EYEreflect on the media coverage of this years Commons International Men’s Day debate and highlight some of the significant contributions that were (mostly) ignored.
You may have heard that, for the second year running, Members of Parliament marked this year’s International Men’s day with a House of Commons Debate and this year the debate was even moved to the main chamber.
News of this historic event reached as far as India but, closer to home, most of the media coverage was sadly and predictably pathetically pejorative, even if most did at least pause to acknowledge the male suicide epidemic before sticking two fingers up to the very notion of a day dedicated to the supposed masters of universe.
The Spectator’s Katy Balls reckons she witnessed a bad tempered debate that descended into a battle of the sexes, where one of the concerns in these seriously worrying times is the fact a woman (former Labour MP Glenda Jackson) is performing the part of King Lear.
Martha Gill of the Huffington Post observed that MP’s discussed a range of issues and problems that are neglected in public discourse and then spent the rest of her article presenting a nicely cherry picked and deeply flawed mini-thesis on how Tory MP Philip Davies managed to undermine the campaign at practically every turn.
The Daily Telegraph’s Michael Deacon took great delight in the fact that the SNP’s Equality Spokesperson accused Davies of ‘mansplaining’ and The Guardian’s John Grace got in on the joke observing that ‘after some mansplaining and a stunning non sequitur from two Tory males’, the rest of the Men of the Commons left the Men’s Day debate to the women.
All the other speakers on International Men’s Day turned out to be women. Either the male MPs had no interest in fighting back centuries of female oppression or they thought this was something best left to the ladies. Understandably, all the women speakers, while not dismissing the issue, saw fit to highlight the incongruity of one of the country’s most sexist institutions giving up 90 minutes of its time to debating what a raw deal men got. John Grace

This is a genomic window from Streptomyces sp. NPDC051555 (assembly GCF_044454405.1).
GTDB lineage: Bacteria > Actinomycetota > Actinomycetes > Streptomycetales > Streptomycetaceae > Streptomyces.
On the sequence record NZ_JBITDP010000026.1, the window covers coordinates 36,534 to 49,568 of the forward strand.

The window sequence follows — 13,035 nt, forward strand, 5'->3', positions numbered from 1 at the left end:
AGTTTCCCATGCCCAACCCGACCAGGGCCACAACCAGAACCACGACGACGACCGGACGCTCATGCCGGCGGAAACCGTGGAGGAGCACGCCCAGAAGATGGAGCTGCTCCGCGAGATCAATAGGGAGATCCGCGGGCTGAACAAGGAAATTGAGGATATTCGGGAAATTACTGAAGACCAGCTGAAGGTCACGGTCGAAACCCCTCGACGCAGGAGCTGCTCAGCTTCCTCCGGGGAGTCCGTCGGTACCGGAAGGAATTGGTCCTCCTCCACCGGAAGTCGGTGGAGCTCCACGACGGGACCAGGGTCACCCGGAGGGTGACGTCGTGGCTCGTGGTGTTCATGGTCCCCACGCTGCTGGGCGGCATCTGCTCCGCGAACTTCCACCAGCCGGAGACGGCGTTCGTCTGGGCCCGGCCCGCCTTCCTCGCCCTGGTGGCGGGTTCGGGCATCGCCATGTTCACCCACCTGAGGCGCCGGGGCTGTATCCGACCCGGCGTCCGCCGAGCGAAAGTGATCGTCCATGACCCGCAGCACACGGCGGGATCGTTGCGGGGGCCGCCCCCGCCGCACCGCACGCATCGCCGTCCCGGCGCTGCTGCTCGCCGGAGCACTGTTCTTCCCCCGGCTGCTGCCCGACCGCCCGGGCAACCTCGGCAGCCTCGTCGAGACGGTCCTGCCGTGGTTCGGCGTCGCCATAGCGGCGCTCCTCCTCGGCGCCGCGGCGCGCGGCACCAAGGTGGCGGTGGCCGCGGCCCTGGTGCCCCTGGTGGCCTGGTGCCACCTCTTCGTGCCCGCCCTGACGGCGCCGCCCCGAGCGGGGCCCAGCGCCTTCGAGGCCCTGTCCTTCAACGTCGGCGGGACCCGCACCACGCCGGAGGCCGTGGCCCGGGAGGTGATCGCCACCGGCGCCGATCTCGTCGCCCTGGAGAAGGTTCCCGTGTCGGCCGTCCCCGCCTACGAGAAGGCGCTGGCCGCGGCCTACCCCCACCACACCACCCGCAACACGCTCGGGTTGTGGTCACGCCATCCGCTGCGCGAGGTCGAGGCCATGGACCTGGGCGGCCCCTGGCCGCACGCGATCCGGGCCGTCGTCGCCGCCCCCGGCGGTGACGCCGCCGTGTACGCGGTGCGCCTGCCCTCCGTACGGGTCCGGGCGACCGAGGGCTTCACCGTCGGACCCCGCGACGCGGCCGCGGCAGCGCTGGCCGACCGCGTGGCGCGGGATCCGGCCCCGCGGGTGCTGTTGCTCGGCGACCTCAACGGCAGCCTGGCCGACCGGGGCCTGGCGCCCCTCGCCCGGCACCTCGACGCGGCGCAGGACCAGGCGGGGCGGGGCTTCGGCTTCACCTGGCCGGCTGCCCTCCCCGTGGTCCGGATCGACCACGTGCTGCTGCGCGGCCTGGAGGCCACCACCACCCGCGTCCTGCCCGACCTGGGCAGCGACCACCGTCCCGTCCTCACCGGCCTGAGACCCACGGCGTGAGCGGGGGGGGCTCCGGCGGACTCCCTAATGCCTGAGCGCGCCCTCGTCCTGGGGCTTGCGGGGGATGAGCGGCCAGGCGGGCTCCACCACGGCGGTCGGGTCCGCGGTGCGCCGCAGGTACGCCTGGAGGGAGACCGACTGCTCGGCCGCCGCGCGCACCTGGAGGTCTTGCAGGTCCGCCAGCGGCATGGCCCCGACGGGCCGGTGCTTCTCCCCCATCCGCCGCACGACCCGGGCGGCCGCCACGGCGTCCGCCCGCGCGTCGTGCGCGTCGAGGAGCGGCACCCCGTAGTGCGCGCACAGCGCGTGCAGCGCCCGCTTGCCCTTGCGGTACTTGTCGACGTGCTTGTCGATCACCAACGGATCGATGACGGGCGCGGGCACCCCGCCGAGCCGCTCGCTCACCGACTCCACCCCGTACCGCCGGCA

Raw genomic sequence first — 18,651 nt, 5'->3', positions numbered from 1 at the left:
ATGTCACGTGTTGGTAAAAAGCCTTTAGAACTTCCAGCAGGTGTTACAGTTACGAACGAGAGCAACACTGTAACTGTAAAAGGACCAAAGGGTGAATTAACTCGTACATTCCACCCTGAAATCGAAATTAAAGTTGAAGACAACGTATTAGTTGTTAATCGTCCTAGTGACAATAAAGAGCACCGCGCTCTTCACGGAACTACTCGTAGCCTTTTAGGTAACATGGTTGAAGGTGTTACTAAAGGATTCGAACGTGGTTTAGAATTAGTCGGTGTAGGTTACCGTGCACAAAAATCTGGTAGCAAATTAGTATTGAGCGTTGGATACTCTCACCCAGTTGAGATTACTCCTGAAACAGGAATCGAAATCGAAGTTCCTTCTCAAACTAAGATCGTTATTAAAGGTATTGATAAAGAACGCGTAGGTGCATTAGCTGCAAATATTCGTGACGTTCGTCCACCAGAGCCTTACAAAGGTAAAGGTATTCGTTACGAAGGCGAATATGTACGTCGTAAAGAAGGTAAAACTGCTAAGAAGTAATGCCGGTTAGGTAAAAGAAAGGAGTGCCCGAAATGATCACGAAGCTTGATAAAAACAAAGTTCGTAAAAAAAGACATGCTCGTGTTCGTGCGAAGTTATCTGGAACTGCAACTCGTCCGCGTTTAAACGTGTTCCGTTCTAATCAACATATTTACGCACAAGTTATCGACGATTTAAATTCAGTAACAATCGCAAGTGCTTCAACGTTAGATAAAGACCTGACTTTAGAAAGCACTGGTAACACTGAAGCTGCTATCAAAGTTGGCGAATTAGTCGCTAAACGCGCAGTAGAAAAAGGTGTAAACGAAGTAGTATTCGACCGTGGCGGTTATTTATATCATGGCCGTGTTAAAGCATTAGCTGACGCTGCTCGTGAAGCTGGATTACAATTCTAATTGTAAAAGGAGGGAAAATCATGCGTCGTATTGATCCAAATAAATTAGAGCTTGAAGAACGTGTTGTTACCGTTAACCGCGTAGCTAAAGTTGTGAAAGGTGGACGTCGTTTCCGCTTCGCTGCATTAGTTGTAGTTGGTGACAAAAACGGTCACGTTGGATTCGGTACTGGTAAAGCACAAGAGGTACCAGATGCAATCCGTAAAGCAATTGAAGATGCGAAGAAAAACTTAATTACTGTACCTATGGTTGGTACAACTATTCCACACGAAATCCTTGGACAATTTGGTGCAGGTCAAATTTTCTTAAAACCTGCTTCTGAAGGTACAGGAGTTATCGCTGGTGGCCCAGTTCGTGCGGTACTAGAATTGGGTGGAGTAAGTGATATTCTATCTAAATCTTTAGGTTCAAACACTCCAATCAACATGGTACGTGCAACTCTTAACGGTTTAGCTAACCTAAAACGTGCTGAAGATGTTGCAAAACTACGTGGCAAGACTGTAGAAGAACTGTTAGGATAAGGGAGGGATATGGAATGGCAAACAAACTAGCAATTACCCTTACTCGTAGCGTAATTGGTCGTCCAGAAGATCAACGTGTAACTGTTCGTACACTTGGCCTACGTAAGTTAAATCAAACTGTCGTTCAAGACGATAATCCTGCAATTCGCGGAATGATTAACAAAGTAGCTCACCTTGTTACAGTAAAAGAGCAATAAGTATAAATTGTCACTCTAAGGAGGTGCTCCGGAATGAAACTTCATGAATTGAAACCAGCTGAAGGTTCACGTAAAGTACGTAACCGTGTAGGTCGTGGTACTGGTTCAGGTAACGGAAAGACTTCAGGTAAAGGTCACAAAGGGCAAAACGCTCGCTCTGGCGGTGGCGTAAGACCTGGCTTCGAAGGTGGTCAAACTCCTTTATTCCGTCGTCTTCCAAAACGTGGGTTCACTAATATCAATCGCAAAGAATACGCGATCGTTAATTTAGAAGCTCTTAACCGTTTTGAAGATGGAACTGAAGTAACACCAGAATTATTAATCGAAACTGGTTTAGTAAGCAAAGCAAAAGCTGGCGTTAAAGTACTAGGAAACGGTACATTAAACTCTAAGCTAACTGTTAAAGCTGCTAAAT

Speaking of stunning non sequiturs, Chantala De Silva over at the Independent echoed Grace’s argument that to suggest issues affecting men & boys aren’t discussed in the house is laughable given that (in these gender fluid times) only 22.7% of Members of Parliament are female.
So it’s understandable if you’ve been left with the impression that hardly anyone bothered turning up (because it’s silly) and that anyone who did was subjected to a dose of mansplaining from a couple of stuffy olde Tories bores.
As Heat Street’s Kieran Corcoran highlighted, while the attendance was certainly disappointing, in reality most of the highly paid public servants who did bother to turn up spent the time usefully highlighting the fact that these issues ‘seldom get the attention they deserve’.
IMHO Philip Davies MP has to be given credit for giving voice to some of the many issues faced by men and boys at their most vulnerable and it is worthwhile noting that there was generally complete cross party consensus about the issues under discussion.
You can read the entire record of the debate on Hansard but below are a series of e-cards EYEprepared to tweet on the day which offer a more positive, not to mention accurate, summary of debate highlights.
Starting with the Parliamentary Under Secretary of State at the Ministry of Justice and Minister for Women and Equalities at the Department for Education (try saying that with your mouth full).
Less than a month ago Caroline Dinenage joined the depressingly long list of ‘Equality Champions’ to crack THAT hilariously unoriginal joke, so it was surprisingly refreshing to witness her smash a massive gender equality glass blindspot and take a subtle pot shot at the Labour’s (thankfully) absent member for Yardley while doing so.
Of course there inevitably had to be one joker in the pack…
Then again the SNP’s current spokesperson on Equality also displayed her ignorance by getting confused between the concept of Positive Action measures allowed under the Single Equality Act and Direct Sex Discrimination…
So probably best that we just ignore her.
You can find more about this year’s debate at Parliament.co.uk website and also download a parliamentary briefing report prepared for the event, which includes useful background summaries and statistics from the Commons Library.